Pain scales can be a PAIN... My patients often get fruastrated/confused trying to answer the dreaded question. The score is really effective if patient and Dr/nurse are on the same page. I tell my patients;1-3=little pain,asparin or NSAIDS etc. 4-6=PAIN, non-narcotic meds or taking 1 narcotic when the DR.s order states take 1-2 tabs every 4-6 hours as needed. 6-8=BIG PAIN, taking two of those narcotics!!!!! 9-10=out of control PAIN, notify your DR that you meds are not effective, or your condition may have changed.
The best advice I can give is never let pain get out of control, its dangerous.
the pain level you discribed would be someone about to have a massive heart attack a definate 10++++.
I tell my Dr that pain is usually at a 6-7 level because I have to take the maximum narcotic prescibed to keep my pain level manageable. or I may say its a 3 right now I just took two lortabs an hour ago. I hope this helps...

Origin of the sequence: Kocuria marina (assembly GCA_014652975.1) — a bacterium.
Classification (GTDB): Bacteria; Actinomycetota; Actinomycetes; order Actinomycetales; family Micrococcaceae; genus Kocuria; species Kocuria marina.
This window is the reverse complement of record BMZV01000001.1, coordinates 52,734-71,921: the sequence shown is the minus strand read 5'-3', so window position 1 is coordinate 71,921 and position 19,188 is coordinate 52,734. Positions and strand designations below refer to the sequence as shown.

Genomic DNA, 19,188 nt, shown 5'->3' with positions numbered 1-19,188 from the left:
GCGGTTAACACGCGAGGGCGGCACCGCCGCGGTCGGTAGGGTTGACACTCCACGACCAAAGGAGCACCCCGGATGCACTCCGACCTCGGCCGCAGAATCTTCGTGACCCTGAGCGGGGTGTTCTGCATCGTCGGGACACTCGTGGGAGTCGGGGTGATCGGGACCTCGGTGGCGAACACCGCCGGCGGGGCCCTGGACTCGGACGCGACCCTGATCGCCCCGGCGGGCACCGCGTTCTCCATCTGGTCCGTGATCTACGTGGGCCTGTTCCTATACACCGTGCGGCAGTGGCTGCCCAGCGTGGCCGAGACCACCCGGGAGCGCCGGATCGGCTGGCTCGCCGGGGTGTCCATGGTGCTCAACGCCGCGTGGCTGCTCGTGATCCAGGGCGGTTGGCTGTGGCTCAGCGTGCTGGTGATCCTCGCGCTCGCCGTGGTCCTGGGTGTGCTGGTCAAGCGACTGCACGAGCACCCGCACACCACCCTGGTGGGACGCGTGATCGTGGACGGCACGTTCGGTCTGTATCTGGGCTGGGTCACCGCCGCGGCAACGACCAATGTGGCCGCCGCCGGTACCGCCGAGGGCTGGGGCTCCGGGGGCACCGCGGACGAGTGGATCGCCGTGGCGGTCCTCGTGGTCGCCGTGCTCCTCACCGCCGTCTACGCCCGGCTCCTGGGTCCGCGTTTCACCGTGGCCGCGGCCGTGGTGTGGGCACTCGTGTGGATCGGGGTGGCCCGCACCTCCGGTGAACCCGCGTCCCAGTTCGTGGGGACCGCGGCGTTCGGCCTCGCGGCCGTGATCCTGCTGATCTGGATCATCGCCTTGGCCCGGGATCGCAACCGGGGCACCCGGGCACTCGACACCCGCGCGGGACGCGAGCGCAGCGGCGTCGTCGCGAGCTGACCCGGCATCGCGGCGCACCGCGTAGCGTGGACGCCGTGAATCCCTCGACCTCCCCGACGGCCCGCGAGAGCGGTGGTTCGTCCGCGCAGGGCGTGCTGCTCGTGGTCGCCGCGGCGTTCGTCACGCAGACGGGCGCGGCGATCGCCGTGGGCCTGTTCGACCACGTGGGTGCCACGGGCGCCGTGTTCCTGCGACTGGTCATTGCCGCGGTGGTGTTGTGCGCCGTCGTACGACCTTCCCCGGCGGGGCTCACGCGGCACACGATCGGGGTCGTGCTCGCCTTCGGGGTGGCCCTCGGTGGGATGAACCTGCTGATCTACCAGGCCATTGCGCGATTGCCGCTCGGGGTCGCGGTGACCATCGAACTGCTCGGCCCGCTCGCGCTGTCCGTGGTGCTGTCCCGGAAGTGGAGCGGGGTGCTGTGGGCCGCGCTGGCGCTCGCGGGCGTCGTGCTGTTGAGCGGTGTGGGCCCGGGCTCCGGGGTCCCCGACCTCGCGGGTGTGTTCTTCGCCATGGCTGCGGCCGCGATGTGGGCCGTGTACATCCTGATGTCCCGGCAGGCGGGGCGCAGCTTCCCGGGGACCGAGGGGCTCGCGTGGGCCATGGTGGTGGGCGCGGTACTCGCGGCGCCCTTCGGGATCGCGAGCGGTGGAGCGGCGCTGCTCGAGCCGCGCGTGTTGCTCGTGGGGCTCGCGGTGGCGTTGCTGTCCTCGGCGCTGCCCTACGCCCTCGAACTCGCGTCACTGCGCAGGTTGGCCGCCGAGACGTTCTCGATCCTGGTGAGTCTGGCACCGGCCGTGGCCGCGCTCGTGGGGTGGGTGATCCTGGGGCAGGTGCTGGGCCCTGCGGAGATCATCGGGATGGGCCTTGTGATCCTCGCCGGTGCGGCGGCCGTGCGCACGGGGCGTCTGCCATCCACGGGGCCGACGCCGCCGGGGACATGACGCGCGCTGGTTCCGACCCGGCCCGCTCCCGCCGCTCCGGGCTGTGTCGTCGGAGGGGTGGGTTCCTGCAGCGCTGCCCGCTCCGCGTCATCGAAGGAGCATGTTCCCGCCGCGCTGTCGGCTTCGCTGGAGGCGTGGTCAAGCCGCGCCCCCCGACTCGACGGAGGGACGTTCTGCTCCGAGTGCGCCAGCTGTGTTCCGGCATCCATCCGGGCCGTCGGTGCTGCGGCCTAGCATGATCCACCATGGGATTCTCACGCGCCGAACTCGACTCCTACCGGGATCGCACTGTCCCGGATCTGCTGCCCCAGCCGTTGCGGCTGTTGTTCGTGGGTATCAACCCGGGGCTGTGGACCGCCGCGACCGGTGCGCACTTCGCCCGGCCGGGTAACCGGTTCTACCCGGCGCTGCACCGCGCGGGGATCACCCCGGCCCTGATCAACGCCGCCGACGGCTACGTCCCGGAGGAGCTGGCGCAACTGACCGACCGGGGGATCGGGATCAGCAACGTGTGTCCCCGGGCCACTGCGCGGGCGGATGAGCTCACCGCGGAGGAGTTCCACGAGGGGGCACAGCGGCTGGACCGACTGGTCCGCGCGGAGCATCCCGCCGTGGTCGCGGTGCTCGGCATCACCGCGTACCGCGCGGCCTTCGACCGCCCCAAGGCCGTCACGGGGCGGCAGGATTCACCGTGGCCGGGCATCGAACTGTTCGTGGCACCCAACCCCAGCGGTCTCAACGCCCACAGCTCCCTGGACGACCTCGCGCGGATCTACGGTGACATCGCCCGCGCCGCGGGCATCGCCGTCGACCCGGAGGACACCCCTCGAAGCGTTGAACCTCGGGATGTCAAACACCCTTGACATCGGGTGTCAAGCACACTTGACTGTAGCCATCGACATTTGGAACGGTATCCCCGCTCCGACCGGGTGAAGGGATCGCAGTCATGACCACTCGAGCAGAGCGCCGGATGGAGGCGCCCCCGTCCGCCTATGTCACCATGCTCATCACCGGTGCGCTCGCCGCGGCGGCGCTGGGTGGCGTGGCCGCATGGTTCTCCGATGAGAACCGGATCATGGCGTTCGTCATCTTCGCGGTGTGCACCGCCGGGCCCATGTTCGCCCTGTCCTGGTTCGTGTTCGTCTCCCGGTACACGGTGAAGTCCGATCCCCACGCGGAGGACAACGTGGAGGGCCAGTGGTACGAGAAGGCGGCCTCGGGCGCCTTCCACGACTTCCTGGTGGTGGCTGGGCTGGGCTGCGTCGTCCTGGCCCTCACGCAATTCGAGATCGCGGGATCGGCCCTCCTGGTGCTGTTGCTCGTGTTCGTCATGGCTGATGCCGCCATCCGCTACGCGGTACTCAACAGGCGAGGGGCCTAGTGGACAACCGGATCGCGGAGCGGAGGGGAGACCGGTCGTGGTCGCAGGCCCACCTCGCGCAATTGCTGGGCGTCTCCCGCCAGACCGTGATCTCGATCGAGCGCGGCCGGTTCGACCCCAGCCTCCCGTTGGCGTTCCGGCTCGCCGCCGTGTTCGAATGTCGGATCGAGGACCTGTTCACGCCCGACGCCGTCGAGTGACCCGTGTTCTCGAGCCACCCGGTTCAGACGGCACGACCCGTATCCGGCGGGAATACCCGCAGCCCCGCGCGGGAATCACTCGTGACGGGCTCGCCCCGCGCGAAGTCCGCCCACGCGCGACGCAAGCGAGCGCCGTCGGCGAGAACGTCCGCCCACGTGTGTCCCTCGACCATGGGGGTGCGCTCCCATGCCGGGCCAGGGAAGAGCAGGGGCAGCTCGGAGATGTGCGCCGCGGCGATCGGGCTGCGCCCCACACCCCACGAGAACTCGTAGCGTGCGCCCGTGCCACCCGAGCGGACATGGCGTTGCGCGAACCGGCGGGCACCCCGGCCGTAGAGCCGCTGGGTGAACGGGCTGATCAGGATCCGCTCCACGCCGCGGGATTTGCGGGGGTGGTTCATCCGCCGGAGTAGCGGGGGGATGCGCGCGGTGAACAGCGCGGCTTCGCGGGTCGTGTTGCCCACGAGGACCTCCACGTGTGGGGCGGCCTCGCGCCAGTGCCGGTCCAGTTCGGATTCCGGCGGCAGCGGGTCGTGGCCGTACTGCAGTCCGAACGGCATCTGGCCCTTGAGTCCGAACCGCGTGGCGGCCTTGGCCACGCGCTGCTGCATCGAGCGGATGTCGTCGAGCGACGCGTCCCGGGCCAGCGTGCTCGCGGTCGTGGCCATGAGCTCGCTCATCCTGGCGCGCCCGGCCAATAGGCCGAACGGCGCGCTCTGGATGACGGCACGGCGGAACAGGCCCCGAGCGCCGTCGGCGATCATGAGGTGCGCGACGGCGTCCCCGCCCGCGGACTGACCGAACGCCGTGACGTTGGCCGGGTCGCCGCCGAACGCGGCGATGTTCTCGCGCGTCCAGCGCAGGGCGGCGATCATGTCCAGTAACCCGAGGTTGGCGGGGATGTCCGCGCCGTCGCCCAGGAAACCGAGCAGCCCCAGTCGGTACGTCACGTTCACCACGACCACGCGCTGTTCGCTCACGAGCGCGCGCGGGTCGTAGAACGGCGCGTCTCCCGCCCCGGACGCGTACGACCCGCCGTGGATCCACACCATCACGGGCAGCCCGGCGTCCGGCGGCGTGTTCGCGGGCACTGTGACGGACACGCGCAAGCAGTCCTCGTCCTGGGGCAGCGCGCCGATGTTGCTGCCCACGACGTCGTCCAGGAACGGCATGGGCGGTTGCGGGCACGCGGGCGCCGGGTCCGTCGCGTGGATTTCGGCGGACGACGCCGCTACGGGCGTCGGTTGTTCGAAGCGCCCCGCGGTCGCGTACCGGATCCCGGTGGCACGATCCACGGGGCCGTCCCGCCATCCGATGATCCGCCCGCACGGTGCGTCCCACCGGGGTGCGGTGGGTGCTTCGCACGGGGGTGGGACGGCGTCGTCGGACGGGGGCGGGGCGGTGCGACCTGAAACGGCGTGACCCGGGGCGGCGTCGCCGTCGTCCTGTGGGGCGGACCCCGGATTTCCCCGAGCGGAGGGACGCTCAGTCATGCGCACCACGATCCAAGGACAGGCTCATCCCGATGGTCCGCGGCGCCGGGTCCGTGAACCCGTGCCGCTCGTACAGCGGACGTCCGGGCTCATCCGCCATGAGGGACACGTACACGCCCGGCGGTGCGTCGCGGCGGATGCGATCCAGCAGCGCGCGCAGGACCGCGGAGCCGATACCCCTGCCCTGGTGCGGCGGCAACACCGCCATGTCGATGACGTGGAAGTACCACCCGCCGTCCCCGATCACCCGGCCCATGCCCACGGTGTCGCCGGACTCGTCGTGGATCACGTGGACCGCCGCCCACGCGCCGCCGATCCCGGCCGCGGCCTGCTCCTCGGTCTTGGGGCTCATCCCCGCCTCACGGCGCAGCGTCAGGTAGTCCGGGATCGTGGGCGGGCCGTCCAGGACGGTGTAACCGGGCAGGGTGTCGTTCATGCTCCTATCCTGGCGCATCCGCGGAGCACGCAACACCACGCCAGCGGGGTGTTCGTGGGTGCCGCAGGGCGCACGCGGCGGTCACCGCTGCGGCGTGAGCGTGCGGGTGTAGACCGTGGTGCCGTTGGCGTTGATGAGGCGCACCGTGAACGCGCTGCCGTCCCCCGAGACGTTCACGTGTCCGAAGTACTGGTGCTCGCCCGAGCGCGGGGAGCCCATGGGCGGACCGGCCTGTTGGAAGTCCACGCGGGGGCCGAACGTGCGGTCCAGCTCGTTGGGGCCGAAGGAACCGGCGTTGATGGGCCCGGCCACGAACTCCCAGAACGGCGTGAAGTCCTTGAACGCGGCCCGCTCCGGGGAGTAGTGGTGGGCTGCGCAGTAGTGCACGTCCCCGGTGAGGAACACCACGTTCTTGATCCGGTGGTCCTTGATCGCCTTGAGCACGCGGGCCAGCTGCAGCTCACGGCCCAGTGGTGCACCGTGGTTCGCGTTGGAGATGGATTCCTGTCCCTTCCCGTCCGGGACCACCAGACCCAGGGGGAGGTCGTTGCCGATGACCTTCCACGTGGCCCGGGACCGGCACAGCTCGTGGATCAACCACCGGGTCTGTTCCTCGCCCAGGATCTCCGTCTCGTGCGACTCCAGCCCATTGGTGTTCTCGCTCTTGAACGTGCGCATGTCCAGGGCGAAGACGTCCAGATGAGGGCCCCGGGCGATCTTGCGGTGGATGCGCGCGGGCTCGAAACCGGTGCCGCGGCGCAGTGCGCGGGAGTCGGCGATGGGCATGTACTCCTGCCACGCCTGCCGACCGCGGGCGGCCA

Nikirae 05-12-2007 12:50 PM

Re: Pain Scale: 1..10 - Examples
My doctor breaks the pain down for me. Since I experince more then one kind of pain, it made it difficult to say on that 1-10 pain scale. So when I see him, he asks me how how my back pain is, then he asks me how my nerve pain is. Because I had so much trouble answering his question before he asked about both pains as thier own pain he started to ask this way. I feel this has helped both me and my doctor when it comes to treating my pain. My nerve pain is always worse then my back pain, and it was not easy to just say my lvl is 7 today, when in fact my back might be a 5 and my nerves could be an 8that day.

~hugs Niki

kitson 05-12-2007 04:59 PM

Re: Pain Scale: 1..10 - Examples

You said, [I]"The score is really effective if patient and Dr/nurse are on the same page."
I'm trying to find this page. I have tried to offer examples to dr.s like above and that does not seem to work. I ask for examples that I try to relate my numbers to. I am trying to learn a language that the dr.s can understand.